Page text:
Long Island Leaders Reveal Their Predictions for 2024 – Long Island Business News

Gregory S. Lisi shared his forecast for the Employment and Labor Industry in 2024.

The year 2024 will be a watershed year for Labor & Employment Laws for all sized companies.  The big issues will include; 1) tracking wage and hour issues for employees who work from home; 2) working with the uptick in union organizing attempts of small and mid-sized companies; 3) navigating the new criminal penalties for violation of wage and hour laws; 4) Sexual Harassment, Discrimination and Wage notice requirements.

The rise of work-from-home employees increased exponentially since the COVID shutdown.  The mere fact that your employees work from home does not change the requirements of the Fair Labor Standards Act or most state laws, that the employer has the requirement to keep track of hours and overtime.  Further, keeping track of what an employee does at home runs into many other legal issues, not the least of which is the many privacy laws that exist.  This must be carefully navigated as the laws, and more importantly, the case law, in this area is very under developed.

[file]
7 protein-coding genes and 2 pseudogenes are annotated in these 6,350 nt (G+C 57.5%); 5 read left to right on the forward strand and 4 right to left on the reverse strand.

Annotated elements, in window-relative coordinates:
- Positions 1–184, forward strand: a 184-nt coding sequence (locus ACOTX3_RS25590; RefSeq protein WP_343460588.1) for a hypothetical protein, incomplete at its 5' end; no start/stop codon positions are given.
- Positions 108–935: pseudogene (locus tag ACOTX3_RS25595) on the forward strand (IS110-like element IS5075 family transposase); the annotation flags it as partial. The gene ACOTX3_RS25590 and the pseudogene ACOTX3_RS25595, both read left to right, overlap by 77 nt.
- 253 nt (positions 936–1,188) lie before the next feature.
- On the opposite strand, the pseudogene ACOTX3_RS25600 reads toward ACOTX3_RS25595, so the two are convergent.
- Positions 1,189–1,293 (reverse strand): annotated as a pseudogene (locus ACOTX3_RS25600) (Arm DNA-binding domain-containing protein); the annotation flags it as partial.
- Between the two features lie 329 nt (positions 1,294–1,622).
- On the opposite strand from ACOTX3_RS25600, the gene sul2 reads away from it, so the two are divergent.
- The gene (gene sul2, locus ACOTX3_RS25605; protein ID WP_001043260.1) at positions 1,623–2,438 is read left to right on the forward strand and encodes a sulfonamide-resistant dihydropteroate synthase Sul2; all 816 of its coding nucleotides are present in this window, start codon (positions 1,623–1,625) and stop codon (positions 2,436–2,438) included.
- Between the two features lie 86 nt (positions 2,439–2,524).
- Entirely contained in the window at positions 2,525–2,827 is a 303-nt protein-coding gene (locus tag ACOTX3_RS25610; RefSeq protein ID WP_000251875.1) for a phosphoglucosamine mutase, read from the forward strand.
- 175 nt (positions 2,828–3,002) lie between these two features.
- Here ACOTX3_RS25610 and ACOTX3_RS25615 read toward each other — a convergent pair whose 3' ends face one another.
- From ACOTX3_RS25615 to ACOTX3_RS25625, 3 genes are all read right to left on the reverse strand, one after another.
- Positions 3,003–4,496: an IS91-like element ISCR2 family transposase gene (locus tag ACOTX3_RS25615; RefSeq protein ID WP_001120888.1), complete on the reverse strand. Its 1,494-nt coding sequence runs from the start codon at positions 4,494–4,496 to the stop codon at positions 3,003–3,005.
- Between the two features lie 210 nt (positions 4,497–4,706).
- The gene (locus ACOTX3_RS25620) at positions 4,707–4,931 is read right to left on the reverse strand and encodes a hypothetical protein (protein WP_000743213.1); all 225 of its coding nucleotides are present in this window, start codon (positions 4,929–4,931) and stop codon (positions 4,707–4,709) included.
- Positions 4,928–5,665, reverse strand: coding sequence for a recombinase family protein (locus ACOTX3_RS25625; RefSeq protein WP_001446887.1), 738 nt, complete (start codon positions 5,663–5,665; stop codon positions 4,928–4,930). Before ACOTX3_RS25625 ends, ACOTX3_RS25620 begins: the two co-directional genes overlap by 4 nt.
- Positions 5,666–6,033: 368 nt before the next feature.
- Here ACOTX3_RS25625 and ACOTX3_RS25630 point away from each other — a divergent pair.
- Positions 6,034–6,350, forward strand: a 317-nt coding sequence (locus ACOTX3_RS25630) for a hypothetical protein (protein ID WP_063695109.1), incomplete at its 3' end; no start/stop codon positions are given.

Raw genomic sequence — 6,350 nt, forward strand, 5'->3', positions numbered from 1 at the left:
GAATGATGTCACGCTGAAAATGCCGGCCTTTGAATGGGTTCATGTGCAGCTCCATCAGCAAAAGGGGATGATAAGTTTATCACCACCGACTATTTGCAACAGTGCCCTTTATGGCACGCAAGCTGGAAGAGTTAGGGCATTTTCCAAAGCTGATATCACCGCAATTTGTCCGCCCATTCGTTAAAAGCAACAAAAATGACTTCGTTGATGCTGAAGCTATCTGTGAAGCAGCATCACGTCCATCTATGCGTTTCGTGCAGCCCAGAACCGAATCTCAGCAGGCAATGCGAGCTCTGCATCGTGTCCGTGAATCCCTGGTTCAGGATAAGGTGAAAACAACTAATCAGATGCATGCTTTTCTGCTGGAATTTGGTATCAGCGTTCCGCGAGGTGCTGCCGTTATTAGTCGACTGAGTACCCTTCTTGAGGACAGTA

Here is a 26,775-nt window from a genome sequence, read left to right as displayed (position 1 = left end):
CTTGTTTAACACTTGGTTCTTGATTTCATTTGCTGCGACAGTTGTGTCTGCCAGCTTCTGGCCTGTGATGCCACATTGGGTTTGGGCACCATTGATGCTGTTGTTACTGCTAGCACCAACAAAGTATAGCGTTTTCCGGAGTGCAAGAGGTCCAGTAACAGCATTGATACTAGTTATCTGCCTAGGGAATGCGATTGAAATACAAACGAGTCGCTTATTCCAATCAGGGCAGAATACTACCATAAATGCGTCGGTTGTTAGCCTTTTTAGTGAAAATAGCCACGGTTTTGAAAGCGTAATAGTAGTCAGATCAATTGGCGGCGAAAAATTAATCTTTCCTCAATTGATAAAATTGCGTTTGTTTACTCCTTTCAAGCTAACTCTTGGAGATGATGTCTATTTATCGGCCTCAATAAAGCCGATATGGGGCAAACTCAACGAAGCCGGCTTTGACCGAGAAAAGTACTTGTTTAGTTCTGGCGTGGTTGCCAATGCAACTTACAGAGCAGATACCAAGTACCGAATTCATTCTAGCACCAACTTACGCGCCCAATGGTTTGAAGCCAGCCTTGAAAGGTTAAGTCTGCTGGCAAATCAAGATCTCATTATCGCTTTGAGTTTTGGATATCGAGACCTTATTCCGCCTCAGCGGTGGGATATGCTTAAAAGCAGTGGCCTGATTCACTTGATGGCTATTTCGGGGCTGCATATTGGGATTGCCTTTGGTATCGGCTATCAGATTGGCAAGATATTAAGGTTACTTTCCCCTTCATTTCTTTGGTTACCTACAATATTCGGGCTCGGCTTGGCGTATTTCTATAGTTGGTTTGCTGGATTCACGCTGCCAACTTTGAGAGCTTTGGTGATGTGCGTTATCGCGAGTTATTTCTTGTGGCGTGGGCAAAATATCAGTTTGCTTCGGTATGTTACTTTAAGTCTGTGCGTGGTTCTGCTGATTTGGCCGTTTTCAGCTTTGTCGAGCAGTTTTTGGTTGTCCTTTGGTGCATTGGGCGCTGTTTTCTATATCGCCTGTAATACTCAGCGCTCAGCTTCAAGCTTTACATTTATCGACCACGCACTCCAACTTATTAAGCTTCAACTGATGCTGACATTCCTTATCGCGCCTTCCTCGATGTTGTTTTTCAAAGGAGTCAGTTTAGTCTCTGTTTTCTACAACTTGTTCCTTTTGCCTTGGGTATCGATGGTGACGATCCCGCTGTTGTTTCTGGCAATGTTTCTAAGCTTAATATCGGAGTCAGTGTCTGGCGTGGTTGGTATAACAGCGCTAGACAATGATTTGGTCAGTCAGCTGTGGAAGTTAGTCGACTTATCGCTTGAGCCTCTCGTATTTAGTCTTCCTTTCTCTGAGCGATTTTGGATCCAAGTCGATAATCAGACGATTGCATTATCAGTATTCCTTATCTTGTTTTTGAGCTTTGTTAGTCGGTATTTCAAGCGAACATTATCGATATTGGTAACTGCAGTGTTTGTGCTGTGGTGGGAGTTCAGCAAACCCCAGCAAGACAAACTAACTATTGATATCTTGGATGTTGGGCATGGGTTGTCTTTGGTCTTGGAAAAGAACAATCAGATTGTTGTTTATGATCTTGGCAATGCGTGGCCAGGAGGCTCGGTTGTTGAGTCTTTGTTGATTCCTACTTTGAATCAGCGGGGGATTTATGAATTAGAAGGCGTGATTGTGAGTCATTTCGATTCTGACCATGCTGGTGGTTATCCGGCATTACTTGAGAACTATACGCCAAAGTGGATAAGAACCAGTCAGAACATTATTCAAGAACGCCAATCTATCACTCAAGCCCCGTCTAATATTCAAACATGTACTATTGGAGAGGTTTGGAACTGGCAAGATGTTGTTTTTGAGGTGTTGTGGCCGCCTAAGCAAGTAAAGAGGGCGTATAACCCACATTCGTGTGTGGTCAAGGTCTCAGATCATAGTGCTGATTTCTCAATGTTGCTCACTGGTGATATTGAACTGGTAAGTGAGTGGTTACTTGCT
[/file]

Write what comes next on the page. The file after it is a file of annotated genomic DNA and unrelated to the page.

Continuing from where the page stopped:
Post Covid, we are seeing a rise of unions trying to organize small and medium sized companies.  The laws are quite extensive and pro-organization.  Further, the government agency that polices most of these issues, the National Labor Relations Board, is an agency most non-unionized companies rarely deal with and can be fraught with landmines for the unwary employer.

There has always been a “criminal” aspect of state wage and hour laws, but they were rarely invoked.  Now, many states, including most recently New York, are passing new criminal laws for failure to pay proper wages or overtime.  Furthermore, now many county district attorneys are assigning prosecutors part, and even full-time, to wage and hour prosecutions.

Lastly, private attorneys and the various departments of labor are pushing hard on notice and training requirements.  Violations or these requirements can be $10,000 or more per employee.  This can run into significant money depending on the size of your company.

All of these matters have defenses, but you need an experienced law firm who can handle all aspects of labor and employment law.